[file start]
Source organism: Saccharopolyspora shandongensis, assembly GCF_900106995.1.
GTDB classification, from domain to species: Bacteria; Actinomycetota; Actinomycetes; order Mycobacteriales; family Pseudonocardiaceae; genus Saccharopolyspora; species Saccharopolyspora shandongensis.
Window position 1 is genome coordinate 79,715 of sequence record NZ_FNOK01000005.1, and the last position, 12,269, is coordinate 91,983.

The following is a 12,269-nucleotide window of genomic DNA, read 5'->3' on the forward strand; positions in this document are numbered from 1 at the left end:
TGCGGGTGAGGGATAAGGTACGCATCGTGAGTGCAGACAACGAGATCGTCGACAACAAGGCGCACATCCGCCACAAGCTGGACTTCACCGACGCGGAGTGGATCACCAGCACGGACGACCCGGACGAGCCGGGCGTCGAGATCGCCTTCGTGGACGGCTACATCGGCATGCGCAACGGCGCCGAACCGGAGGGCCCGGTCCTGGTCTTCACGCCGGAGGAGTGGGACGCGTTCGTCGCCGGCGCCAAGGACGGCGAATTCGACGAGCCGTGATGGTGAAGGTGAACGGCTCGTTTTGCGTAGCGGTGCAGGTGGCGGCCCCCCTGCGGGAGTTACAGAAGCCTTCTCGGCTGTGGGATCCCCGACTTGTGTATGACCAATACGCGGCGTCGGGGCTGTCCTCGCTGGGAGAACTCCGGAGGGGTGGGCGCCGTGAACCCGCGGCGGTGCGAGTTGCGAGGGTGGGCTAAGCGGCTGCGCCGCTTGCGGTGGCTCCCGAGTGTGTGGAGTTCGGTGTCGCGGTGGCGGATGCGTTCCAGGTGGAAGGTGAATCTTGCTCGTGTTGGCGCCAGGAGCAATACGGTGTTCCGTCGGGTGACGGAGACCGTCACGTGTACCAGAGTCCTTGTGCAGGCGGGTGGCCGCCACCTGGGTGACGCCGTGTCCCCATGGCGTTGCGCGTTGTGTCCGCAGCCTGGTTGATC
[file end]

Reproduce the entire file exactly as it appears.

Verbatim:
Source organism: Saccharopolyspora shandongensis, assembly GCF_900106995.1.
GTDB classification, from domain to species: Bacteria; Actinomycetota; Actinomycetes; order Mycobacteriales; family Pseudonocardiaceae; genus Saccharopolyspora; species Saccharopolyspora shandongensis.
Window position 1 is genome coordinate 79,715 of sequence record NZ_FNOK01000005.1, and the last position, 12,269, is coordinate 91,983.

The following is a 12,269-nucleotide window of genomic DNA, read 5'->3' on the forward strand; positions in this document are numbered from 1 at the left end:
TGCGGGTGAGGGATAAGGTACGCATCGTGAGTGCAGACAACGAGATCGTCGACAACAAGGCGCACATCCGCCACAAGCTGGACTTCACCGACGCGGAGTGGATCACCAGCACGGACGACCCGGACGAGCCGGGCGTCGAGATCGCCTTCGTGGACGGCTACATCGGCATGCGCAACGGCGCCGAACCGGAGGGCCCGGTCCTGGTCTTCACGCCGGAGGAGTGGGACGCGTTCGTCGCCGGCGCCAAGGACGGCGAATTCGACGAGCCGTGATGGTGAAGGTGAACGGCTCGTTTTGCGTAGCGGTGCAGGTGGCGGCCCCCCTGCGGGAGTTACAGAAGCCTTCTCGGCTGTGGGATCCCCGACTTGTGTATGACCAATACGCGGCGTCGGGGCTGTCCTCGCTGGGAGAACTCCGGAGGGGTGGGCGCCGTGAACCCGCGGCGGTGCGAGTTGCGAGGGTGGGCTAAGCGGCTGCGCCGCTTGCGGTGGCTCCCGAGTGTGTGGAGTTCGGTGTCGCGGTGGCGGATGCGTTCCAGGTGGAAGGTGAATCTTGCTCGTGTTGGCGCCAGGAGCAATACGGTGTTCCGTCGGGTGACGGAGACCGTCACGTGTACCAGAGTCCTTGTGCAGGCGGGTGGCCGCCACCTGGGTGACGCCGTGTCCCCATGGCGTTGCGCGTTGTGTCCGCAGCCTGGTTGATC